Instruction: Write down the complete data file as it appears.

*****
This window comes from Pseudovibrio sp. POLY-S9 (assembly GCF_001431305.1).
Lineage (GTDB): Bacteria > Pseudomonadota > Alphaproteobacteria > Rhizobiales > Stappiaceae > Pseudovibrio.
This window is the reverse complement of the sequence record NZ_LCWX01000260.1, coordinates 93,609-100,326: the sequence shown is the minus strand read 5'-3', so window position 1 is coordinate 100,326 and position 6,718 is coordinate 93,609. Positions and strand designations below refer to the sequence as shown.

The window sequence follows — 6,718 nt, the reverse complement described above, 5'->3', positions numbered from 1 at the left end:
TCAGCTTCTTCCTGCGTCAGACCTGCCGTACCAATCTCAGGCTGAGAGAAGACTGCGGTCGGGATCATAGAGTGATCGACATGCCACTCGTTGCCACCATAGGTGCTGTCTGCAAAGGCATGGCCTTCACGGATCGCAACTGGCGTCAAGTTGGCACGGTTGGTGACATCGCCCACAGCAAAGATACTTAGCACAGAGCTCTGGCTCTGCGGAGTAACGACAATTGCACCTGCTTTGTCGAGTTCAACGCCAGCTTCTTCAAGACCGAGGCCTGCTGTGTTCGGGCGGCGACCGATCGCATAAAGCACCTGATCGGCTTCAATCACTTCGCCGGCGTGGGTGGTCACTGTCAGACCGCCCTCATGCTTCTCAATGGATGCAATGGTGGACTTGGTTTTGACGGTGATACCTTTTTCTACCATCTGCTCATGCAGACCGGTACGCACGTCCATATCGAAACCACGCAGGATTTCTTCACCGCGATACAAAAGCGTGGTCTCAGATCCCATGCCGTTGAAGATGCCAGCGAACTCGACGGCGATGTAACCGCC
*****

This window comes from Pseudovibrio sp. POLY-S9 (assembly GCF_001431305.1).
Lineage (GTDB): Bacteria > Pseudomonadota > Alphaproteobacteria > Rhizobiales > Stappiaceae > Pseudovibrio.
This window is the reverse complement of the sequence record NZ_LCWX01000260.1, coordinates 93,609-100,326: the sequence shown is the minus strand read 5'-3', so window position 1 is coordinate 100,326 and position 6,718 is coordinate 93,609. Positions and strand designations below refer to the sequence as shown.

The window sequence follows — 6,718 nt, the reverse complement described above, 5'->3', positions numbered from 1 at the left end:
TCAGCTTCTTCCTGCGTCAGACCTGCCGTACCAATCTCAGGCTGAGAGAAGACTGCGGTCGGGATCATAGAGTGATCGACATGCCACTCGTTGCCACCATAGGTGCTGTCTGCAAAGGCATGGCCTTCACGGATCGCAACTGGCGTCAAGTTGGCACGGTTGGTGACATCGCCCACAGCAAAGATACTTAGCACAGAGCTCTGGCTCTGCGGAGTAACGACAATTGCACCTGCTTTGTCGAGTTCAACGCCAGCTTCTTCAAGACCGAGGCCTGCTGTGTTCGGGCGGCGACCGATCGCATAAAGCACCTGATCGGCTTCAATCACTTCGCCGGCGTGGGTGGTCACTGTCAGACCGCCCTCATGCTTCTCAATGGATGCAATGGTGGACTTGGTTTTGACGGTGATACCTTTTTCTACCATCTGCTCATGCAGACCGGTACGCACGTCCATATCGAAACCACGCAGGATTTCTTCACCGCGATACAAAAGCGTGGTCTCAGATCCCATGCCGTTGAAGATGCCAGCGAACTCGACGGCGATGTAACCGCC